UN humanitarian response in Yemen 'unacceptably poor', warns review
The United Nations's response to the ongoing crisis in Yemen has been branded "unacceptably poor" in a report produced by an independent evaluation team.
Findings released by the Inter-Agency Humanitarian Evaluation (IAHE) of the Response to the Humanitarian Crisis in Yemen provide a damning assessment on the UN's work in Yemen since 2015, citing a severe lack of appropriate equipment and failure to provide proper infrastructure for displaced Yemenis (IDPs), including a lack of toilets, half-constructed roads and faulty agricultural equipment.
Although the report acknowledged that the UN's humanitarian response had managed to reduce malnutrition and boost food security, overall the $16bn mobilised by UN agencies had been inadequately used to alleviate what has been described as the world's worst humanitarian disaster.
'Short-term humanitarian funding is ultimately not suited to a much longer-term protracted crisis'
- Philip Proudfoot, researcher
Yemen, which is in the eighth year of a war which is estimated to have killed more than 230,000 people and displaced millions, has long been viewed as dangerous territory for aid workers, and both the Saudi-led coalition and the Houthi movement have been criticised for not allowing easy access.
However, a major problem outlined in the IAHE report is how the "conservative security posture" used by the UN has led to "bunkerisation", whereby staff end up confined to protected offices and have limited interaction with the communities they are supposed to be working with.
The report said the UN had chosen to regard the whole country as "extremely high risk" for staff, while in reality the situation is varied across different regions, leading to a reliance on outsourced monitoring and assessment.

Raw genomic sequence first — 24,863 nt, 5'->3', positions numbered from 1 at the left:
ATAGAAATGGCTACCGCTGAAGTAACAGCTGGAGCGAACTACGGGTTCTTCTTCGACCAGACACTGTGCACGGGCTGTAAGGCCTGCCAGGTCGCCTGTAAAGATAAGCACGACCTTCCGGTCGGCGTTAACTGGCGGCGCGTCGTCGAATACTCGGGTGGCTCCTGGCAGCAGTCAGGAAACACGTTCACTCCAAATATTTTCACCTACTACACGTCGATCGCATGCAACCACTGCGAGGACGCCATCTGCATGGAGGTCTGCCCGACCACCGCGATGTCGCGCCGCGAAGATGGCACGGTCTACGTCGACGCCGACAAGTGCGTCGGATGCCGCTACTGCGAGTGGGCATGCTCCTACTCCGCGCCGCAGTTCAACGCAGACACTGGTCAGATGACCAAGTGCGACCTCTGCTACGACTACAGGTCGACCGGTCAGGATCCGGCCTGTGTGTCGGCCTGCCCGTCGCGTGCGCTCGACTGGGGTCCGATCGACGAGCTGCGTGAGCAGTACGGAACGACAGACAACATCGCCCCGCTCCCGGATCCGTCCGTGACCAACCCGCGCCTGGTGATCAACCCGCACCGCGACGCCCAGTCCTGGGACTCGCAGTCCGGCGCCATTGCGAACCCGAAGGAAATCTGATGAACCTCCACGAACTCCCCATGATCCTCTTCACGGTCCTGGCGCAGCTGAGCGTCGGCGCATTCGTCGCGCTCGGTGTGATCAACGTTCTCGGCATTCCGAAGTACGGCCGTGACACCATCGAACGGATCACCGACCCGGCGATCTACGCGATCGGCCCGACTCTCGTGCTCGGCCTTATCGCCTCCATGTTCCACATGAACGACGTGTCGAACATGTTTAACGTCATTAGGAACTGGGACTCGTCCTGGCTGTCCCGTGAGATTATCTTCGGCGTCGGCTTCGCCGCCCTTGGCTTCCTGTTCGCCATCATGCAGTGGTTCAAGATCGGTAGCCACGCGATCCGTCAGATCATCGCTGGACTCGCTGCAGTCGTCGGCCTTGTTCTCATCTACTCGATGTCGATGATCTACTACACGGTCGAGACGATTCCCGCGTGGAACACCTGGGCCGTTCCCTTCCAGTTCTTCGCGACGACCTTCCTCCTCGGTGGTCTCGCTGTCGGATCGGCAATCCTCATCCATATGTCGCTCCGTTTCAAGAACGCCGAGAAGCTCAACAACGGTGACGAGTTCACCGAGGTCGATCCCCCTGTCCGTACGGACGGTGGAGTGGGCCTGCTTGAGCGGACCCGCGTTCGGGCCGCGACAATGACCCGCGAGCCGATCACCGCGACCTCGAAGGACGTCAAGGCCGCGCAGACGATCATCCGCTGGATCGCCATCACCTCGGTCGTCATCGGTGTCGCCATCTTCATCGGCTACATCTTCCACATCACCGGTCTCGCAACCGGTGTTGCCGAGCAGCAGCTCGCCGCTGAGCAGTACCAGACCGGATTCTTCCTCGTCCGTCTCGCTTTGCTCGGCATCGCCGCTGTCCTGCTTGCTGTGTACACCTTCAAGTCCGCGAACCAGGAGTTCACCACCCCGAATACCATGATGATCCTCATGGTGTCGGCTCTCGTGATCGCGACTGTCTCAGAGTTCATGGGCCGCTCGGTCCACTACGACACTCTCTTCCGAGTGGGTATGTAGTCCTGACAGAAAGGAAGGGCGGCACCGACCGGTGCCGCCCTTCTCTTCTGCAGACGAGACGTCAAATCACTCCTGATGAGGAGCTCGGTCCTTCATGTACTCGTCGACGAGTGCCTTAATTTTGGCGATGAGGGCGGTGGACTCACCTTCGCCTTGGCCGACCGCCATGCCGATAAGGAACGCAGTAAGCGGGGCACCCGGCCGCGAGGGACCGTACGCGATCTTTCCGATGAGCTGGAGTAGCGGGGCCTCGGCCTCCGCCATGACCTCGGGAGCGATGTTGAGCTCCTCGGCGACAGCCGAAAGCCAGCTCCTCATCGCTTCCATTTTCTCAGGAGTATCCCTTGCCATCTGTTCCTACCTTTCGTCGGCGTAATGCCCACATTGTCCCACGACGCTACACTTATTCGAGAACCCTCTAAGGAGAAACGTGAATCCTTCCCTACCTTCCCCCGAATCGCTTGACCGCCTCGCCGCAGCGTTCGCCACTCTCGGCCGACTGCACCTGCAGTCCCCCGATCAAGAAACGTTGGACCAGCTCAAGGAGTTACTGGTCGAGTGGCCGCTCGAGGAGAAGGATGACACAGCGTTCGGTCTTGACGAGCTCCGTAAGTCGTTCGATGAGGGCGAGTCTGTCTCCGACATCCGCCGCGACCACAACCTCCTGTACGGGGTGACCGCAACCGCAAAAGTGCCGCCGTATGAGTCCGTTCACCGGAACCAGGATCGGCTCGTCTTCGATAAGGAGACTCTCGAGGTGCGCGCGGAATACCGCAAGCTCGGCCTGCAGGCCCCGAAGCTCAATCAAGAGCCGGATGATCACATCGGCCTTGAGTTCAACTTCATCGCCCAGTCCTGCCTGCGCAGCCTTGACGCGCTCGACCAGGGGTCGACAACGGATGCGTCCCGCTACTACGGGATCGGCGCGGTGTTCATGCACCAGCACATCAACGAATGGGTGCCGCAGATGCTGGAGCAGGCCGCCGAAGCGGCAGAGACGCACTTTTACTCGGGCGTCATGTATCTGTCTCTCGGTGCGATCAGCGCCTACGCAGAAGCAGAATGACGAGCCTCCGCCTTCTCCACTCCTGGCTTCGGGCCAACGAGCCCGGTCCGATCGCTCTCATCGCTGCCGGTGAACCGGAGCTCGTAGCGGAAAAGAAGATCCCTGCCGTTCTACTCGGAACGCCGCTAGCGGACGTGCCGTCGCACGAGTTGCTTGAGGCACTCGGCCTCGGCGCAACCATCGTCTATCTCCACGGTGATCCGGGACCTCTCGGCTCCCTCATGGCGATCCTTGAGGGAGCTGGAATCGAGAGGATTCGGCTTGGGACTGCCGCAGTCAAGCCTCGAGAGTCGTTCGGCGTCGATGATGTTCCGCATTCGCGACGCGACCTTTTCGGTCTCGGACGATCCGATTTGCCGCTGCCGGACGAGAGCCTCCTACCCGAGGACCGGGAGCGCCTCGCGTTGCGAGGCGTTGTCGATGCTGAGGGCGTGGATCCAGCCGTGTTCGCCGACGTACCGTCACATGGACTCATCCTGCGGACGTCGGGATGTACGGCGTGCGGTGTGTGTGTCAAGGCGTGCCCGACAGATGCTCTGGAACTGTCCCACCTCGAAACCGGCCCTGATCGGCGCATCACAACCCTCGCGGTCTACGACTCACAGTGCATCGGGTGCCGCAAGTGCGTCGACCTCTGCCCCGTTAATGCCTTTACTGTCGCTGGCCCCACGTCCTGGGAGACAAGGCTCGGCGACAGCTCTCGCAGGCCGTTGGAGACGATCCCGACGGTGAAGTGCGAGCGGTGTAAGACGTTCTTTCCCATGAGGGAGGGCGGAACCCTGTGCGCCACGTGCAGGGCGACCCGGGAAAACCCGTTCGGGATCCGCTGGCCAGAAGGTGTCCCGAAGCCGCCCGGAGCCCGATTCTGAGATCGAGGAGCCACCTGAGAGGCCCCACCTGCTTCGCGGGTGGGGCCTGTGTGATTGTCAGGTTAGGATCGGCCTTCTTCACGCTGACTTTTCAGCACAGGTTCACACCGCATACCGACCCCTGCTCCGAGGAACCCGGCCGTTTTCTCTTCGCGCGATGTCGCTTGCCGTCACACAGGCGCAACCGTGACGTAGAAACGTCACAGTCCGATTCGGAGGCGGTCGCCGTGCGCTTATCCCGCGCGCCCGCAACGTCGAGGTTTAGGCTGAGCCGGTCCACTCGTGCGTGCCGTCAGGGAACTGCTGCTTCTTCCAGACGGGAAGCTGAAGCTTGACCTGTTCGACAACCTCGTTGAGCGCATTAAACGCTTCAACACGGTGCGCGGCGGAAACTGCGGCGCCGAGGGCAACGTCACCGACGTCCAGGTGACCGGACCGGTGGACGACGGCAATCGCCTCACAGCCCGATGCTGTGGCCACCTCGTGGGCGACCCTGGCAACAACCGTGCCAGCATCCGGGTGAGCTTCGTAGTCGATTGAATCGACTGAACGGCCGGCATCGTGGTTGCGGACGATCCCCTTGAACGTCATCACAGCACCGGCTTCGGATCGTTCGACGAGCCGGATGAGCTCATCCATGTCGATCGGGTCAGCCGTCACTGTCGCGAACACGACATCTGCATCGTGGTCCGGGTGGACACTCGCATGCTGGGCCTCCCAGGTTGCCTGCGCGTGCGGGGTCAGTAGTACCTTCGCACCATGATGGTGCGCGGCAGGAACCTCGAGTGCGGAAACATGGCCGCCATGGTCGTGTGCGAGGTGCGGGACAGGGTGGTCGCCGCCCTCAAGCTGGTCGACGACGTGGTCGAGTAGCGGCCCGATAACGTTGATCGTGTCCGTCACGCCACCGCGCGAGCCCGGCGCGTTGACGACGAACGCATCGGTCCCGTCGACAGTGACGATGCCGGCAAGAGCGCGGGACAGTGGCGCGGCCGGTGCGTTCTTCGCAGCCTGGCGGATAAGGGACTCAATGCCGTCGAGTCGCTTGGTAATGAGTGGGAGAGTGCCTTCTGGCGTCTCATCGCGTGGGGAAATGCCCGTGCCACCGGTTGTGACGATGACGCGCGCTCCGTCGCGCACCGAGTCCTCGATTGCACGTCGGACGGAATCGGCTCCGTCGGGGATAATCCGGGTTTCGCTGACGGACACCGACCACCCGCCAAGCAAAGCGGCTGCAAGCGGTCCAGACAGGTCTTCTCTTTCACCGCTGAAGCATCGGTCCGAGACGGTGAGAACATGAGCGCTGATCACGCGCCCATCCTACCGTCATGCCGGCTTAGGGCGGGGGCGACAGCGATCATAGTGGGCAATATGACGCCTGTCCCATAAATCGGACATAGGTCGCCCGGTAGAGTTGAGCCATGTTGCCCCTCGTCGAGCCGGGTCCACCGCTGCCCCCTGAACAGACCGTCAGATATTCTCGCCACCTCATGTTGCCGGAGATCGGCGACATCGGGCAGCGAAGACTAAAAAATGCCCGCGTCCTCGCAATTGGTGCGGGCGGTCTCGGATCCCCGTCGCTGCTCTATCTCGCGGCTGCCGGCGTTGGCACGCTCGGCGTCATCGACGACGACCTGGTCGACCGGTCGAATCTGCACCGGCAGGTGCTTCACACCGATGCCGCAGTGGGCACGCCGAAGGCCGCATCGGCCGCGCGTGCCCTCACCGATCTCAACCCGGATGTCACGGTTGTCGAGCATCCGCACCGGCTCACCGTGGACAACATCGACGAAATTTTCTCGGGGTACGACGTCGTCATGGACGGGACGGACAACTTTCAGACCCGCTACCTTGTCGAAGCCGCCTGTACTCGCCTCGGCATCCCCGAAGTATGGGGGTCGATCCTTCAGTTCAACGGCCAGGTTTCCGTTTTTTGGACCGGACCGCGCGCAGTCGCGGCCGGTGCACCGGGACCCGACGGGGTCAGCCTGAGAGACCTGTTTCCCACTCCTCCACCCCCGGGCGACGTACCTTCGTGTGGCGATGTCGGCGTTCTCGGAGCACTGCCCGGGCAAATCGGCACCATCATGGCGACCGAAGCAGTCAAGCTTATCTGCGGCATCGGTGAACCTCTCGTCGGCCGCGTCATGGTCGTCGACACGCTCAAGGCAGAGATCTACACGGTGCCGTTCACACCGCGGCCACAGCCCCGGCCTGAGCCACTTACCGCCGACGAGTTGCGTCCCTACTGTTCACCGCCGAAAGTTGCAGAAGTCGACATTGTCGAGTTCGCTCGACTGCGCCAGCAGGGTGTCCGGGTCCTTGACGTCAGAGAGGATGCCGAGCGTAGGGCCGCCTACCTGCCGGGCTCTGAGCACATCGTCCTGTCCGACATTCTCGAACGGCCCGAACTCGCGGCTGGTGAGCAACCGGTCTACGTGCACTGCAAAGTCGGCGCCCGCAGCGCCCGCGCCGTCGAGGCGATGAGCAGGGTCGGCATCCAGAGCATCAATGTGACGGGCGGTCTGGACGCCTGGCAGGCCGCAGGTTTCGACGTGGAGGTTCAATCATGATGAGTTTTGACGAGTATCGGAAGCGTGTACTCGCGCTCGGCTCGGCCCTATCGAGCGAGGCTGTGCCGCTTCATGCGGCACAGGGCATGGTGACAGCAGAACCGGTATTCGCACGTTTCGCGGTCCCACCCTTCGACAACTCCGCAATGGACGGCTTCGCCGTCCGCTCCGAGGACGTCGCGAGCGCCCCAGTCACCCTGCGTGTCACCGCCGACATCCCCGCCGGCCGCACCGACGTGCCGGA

“The UN has managed to keep the life-support switched on in Yemen for the past six years, but we found that the short-term humanitarian funding is ultimately not suited to a much longer-term protracted crisis," said Philip Proudfoot, a research fellow at the Institute of Development Studies and member of the Yemen Inter-Agency evaluation team.
“In cases like Yemen, there must be a shift towards longer-term development funding and support that can make sustainable improvements in areas such as nutrition, health, education, protection and livelihoods.”
Food aid poorly distributed
Last month, the UN's World Food Programme (WFP) announced it would be forced to reduce food aid to Yemen citing a number of reasons including funding gaps, price rises and the impact of Russia's invasion of Ukraine.
Around 13 million Yemenis are reliant on food aid and the IAHE reported that food was "consistently the number one need" mentioned to the team by Yemenis.
But they said many Yemenis were unaware of how to access aid and that the "lists" used to assign food aid were frequently not updated and that humanitarian agencies "had not consulted the population systematically about their needs".
On top of this, the report said infrastructure provision was poor. The team noted that "new schools were badly built, roads half finished, agricultural machinery not working, supplies out of date, sewage tanks over-flowing and IDP sites without toilets or basic amenities".
It added that their investigation suggested these problems were not confined to "a few isolated examples".
Abeer Alabsi, an IAHE team member based in Yemen, said the end result of all these problems was that "the most vulnerable groups - women, children, elderly and people with disabilities - have suffered the most, but their basic needs have not been addressed".
"For instance, we have seen that women are still deprived of the most basic rights of safety and dignity because protection is not at the centre of the humanitarian response in Yemen," she said.
"In the future, vulnerable groups must be put at the heart of all humanitarian programmes.”